Drug Abuse Resistance Education (DARE), stylized as D.A.R.E., is an international education program founded by Daryl F. Gates that seeks to prevent use of controlled drugs, membership in gangs, and violent behavior. DARE, which has expanded globally since its founding in 1983, is a demand-side drug control strategy of the American War on Drugs. Students who enter the program sign a pledge not to use drugs or join gangs and are taught by local police officers about the dangers of drug use in an interactive in-school curriculum which lasts ten weeks. DARE America has its headquarters in Inglewood, California.
Sgt. Randal Grantham is charged with teaching the DARE curriculum within the schools and has undergone special training in areas such as child development, classroom management, teaching techniques, and communication skills. Sgt. Grantham makes weekly visits to each school in the county to speak and work with students. There are programs for different age levels. Working with the classroom teachers, Sgt. Grantham leads students over a number of sessions on workbooks and interactive discussions.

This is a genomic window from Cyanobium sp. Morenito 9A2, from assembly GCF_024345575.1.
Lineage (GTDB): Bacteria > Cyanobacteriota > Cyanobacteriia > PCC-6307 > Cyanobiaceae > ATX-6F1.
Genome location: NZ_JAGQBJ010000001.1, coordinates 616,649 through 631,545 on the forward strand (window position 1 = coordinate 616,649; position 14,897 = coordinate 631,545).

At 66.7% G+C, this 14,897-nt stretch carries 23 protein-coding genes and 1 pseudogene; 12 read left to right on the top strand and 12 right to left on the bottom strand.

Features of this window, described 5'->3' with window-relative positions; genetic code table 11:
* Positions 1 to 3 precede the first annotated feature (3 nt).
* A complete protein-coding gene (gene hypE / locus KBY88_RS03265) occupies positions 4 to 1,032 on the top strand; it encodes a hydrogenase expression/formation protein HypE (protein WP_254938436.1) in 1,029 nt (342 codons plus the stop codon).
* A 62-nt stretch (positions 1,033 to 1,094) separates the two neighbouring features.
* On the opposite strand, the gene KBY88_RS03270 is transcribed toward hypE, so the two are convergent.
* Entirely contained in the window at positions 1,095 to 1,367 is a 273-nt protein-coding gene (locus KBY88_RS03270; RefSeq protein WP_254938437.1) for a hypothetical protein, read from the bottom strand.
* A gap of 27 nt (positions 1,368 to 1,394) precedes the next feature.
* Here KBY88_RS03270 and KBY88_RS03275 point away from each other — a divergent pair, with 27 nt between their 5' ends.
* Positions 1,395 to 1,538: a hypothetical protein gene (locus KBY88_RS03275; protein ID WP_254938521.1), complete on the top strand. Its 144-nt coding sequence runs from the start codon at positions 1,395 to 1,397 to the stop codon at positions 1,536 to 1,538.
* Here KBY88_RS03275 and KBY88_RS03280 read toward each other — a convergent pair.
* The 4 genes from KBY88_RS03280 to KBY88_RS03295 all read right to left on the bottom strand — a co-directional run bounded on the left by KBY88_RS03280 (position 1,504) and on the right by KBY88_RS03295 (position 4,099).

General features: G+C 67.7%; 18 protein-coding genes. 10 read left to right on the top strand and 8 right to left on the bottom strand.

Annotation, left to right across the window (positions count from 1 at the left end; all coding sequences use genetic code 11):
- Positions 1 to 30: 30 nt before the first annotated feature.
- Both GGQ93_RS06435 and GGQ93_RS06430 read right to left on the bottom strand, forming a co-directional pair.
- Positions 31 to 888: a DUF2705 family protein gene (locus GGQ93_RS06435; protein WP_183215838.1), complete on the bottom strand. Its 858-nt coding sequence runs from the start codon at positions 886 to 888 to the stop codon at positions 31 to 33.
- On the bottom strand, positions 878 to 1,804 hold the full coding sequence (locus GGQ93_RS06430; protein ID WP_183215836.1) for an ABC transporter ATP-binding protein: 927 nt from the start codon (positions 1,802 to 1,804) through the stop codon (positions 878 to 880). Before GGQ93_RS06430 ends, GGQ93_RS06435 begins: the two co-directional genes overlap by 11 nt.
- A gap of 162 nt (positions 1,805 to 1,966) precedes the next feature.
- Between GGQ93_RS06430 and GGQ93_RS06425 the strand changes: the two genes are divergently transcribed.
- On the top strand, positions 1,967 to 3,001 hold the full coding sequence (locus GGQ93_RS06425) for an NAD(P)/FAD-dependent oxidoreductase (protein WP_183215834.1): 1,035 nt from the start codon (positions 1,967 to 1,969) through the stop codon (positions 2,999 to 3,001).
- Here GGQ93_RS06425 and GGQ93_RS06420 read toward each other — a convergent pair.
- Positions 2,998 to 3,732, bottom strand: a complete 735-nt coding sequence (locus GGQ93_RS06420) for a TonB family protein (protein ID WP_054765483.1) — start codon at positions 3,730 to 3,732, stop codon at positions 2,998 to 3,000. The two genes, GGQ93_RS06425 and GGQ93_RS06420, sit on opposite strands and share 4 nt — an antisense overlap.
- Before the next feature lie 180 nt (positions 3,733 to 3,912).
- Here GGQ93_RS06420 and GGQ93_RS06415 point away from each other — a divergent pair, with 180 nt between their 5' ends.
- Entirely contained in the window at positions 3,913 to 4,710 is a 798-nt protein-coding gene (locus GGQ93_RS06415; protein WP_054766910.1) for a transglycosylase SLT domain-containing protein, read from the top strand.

The DARE program enables students to interact with law enforcement in a controlled, safe, classroom environment. This helps students and officers meet and understand each other in a friendly manner, instead of having to meet when a student commits a crime, or when officers must intervene in domestic disputes and severe family problems. The Surgeon General reports that positive effects have been demonstrated regarding attitudes towards the police.
It is also an important tertiary crime and violence prevention education program. The D.A.R.E. program cites cases where assertiveness and self-defense education helped prevent students from being harmed. D.A.R.E. officers also help schools when children are threatened, and their presence helps alleviate concerns about situations like school shootings and other threats of violence to children while at school.